It really depends on the style of the music you're looking for so this is what you look for first.
1. You need to realise what the music you're looking at is "made off", or what era it says it is. Beethoven writes differently than Ligeti, or Bach. A twelve tone piece will be differently approached than a tonal one, or something else, etc.
So this is your first big step. This usually does take a bit of time, and also includes further steps as well (I mean, if you've seen that it's a tonal piece, you'll probably also have noticed the tonality, and the changes elsewhere).
2. In tonal music, you should go for a harmonic analysis. I IV I 6/4 V and I etc... If something goes to a weird place... well it means that a modulation has taken place, plainly. Where and how it is up to you to find out. Just keep in mind that for a modulation to actually "work" successfully, a cadenza is also needed, no matter how small. You can't establish tonality without saying V I in some way.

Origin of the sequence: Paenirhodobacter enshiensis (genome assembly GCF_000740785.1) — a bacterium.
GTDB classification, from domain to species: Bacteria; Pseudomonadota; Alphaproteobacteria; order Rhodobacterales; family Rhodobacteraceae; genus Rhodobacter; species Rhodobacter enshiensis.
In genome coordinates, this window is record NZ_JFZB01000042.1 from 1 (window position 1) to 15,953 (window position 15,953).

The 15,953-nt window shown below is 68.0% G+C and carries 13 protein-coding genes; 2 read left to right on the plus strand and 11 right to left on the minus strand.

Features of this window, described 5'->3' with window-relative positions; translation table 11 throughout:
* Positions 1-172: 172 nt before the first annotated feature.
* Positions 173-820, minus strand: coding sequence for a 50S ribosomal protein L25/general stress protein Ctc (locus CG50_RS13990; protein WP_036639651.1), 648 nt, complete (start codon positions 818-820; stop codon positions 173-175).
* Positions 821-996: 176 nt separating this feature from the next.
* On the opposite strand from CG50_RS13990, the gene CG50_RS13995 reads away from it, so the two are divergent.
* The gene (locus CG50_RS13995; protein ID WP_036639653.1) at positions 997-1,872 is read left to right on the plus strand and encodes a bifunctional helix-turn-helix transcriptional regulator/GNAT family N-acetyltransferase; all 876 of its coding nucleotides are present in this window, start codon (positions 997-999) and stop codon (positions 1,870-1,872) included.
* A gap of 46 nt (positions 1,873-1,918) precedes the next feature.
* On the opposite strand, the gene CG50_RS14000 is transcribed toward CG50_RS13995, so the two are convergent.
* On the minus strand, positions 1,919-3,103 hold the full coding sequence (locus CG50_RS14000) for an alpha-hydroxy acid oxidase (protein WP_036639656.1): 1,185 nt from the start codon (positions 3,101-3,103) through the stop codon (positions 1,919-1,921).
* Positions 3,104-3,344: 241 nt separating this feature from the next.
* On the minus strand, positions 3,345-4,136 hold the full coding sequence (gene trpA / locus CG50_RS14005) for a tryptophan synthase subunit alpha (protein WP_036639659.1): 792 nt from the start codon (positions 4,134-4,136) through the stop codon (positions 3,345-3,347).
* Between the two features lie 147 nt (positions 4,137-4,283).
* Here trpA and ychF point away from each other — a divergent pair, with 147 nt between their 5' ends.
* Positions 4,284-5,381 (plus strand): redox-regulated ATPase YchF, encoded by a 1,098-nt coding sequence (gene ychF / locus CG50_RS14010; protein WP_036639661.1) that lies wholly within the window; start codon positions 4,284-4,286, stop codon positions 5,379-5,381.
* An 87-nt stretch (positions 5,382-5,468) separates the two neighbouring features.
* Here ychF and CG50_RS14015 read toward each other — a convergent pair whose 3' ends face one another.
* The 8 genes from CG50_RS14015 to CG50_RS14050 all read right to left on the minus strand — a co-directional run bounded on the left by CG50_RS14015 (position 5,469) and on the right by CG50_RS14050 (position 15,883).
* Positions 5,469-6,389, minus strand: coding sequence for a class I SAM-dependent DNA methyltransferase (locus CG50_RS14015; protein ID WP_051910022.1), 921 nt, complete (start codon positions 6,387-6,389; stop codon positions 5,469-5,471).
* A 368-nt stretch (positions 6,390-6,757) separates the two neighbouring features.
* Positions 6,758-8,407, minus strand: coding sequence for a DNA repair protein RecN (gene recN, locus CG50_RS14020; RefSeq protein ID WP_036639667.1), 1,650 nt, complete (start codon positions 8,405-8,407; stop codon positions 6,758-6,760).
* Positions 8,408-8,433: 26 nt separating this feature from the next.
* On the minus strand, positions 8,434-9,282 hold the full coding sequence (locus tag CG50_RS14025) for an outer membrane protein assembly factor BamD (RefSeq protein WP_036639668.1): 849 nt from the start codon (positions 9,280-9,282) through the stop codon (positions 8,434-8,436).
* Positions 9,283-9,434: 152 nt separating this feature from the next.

3. You will notice repeated elements here and there. You can very well spot some phrases which are repeating themselves here and there, or maybe changing themes (1st and 2nd in a sonata, for example). After that larger and larger, to which at a point you'll realise the full form of the piece.
The 3rd step could also be 2nd very well. It's up to you. In short it's what people call "FORM". A sonata? A fugue? A scherzo? What is this? It's most important, because you can expect things afterwards and actualyl skip large chunks of the piece!
I mean recurring themes don't take too much time, but if you don't know why they are there, or if they are in fact recurring then...
In non tonal music, the 1st step is rather important. You will need to realise what's going on and if there is something that "sticks out" sort of saying. Coherence is most important in composition and so things that are repeated (could be a pattern, could be an interval, could be a series, could be a rhythmic part, could be an orchestration quirk, whatever really), are the ones that will define what you will do next..